• Posters may be any size from A1 to A2.
  • Be sure that anything attached to the front of the poster is securely fixed. Do not attach perishable items.
  • Posters must be the original design and creation of the student.
  • Subject matter is the choice of the participants. Data may be original or published. Published data must be referenced.
  • Posters must not contain any marks, names or information that could identify an individual, team, school, or location.
  • Students may work individually or in teams. All other categories have a maximum size of 4 students. For teams of mixed entry levels, the highest level determines the category.
  • A student may only work on one poster.
  • By submitting a poster, students give permission for their work to be displayed at various conferences, special events, in publications and promotional material, and in electronic format on the internet. Posters become the property of the Challenge organisers and will not be returned.
  • Judging will take place in early July.
  • Posters must be postmarked no later than the regional closing date.

We like

  • Topics that were clearly introduced
  • Methods for collecting data were clearly described
  • Posters which told a story. These tended to have a clear specification of what was being investigated, together with a description of how this was done, the results of the investigation and any conclusions that could be made from the results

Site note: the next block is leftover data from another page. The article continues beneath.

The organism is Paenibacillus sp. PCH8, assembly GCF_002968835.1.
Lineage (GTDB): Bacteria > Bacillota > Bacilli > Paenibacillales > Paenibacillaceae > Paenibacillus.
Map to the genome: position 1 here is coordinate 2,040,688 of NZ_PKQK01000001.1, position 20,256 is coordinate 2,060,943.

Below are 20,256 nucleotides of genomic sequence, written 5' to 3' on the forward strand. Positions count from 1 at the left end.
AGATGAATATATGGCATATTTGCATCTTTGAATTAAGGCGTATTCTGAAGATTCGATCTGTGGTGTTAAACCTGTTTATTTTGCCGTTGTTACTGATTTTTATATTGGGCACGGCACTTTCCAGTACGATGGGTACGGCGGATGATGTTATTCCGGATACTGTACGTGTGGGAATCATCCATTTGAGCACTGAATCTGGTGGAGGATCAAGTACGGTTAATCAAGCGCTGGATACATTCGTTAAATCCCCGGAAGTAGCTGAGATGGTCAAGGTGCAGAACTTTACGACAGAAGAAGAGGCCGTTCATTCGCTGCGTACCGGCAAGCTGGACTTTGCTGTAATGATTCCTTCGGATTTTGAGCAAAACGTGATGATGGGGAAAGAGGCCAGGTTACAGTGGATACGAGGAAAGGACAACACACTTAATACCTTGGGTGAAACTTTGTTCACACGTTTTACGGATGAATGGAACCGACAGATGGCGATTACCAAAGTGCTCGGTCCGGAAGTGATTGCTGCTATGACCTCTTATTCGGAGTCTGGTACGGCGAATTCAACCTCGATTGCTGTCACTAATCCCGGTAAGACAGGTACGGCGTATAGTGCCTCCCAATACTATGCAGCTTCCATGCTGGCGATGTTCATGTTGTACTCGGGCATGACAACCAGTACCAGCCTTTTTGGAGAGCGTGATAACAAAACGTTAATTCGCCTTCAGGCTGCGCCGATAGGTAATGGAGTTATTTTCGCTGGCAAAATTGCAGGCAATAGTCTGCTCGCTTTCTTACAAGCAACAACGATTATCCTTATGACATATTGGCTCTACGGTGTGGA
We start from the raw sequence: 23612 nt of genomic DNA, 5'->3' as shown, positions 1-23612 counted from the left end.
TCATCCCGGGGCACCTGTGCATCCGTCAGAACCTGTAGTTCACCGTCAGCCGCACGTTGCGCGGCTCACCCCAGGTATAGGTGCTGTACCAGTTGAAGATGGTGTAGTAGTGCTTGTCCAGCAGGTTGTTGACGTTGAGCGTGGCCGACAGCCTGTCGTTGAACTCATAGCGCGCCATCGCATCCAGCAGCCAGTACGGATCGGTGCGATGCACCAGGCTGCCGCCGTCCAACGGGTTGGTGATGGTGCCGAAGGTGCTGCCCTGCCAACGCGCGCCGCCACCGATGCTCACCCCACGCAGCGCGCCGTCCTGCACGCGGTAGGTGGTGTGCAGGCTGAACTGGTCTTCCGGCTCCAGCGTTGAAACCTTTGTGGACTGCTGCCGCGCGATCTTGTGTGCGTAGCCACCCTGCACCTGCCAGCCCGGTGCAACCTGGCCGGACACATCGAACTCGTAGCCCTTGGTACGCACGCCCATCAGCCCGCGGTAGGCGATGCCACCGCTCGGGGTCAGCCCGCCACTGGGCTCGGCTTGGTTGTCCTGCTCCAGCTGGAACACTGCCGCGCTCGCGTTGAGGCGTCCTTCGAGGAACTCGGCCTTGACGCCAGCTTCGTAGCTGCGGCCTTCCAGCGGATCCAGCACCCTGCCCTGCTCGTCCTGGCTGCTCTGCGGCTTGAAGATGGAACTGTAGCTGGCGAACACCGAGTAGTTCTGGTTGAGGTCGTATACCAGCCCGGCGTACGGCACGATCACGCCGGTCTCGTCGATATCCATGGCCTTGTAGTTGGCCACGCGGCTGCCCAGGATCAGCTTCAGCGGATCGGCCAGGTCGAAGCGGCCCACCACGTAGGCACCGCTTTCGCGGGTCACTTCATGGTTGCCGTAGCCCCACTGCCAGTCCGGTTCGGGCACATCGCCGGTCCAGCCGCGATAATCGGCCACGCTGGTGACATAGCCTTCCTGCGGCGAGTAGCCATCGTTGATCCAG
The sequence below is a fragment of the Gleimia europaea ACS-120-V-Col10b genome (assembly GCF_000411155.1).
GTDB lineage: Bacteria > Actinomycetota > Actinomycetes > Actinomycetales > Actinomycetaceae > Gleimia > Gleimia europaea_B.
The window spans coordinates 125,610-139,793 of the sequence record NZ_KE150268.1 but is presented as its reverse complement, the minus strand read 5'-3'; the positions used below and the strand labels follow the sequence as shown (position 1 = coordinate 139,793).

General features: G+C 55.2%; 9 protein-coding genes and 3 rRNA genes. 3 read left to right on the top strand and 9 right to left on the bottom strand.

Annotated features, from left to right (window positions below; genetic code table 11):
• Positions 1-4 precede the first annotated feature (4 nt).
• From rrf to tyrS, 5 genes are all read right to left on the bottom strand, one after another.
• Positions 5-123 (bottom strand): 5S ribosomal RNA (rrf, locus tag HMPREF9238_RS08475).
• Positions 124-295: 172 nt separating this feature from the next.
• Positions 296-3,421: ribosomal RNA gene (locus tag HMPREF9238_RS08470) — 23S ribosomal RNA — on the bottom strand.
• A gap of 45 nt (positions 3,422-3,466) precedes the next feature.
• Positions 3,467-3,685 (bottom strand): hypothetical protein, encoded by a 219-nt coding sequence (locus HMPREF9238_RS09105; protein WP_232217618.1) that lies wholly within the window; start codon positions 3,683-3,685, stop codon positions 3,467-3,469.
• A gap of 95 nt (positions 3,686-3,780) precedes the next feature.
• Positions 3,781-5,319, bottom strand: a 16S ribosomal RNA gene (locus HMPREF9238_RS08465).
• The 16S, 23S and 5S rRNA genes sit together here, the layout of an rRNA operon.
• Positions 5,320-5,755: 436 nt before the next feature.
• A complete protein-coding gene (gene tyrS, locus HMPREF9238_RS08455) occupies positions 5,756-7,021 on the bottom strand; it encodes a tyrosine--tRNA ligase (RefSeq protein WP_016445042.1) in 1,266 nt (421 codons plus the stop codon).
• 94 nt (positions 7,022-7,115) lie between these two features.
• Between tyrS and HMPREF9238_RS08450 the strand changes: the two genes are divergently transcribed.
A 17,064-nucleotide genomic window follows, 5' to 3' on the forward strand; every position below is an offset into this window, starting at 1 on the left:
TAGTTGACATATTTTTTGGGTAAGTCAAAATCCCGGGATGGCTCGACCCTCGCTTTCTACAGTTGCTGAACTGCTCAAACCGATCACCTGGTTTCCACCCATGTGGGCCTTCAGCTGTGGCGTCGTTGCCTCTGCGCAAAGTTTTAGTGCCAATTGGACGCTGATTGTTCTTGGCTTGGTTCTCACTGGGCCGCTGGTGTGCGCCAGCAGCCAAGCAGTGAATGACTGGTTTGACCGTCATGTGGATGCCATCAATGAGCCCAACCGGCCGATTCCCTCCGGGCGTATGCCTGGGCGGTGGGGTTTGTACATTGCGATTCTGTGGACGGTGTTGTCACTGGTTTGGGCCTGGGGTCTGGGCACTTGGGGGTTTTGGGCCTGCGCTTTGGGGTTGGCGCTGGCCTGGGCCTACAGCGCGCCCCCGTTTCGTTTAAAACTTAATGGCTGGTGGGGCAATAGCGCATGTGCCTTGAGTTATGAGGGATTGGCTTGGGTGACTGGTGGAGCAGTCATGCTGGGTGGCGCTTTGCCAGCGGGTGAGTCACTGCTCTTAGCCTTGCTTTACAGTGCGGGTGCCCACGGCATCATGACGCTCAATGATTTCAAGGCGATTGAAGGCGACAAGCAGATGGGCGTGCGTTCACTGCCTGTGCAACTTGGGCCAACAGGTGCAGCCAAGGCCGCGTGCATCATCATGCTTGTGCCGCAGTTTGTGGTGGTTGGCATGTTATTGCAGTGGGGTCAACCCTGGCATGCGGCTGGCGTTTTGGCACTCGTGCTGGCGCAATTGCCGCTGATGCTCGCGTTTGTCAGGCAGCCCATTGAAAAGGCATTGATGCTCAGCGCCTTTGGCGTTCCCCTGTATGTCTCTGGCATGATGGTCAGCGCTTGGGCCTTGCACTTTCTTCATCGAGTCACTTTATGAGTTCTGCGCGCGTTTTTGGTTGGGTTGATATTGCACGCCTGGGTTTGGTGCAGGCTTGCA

• Presentation does matter. We weren’t looking for beautifully word-processed posters but in order for us to understand what the poster was about, the results needed to be clearly presented in sensible, relevant tables, graphs and charts
  • Conclusions clearly stated and sensible – i.e. they reflected the results
  • Posters with a interesting idea – it didn’t matter whether it was about football, or favourite shoes or TV programmes – what we were looking for was something that grabbed our attention

We do not like

  • Poorly labelled graphs and histograms
  • Inappropriate line graphs
  • 3D graphs
  • Untidiness
  • Lack of a decent introduction
  • Methods not clearly explained
  • Lack of conclusions
  • Poor spelling and grammar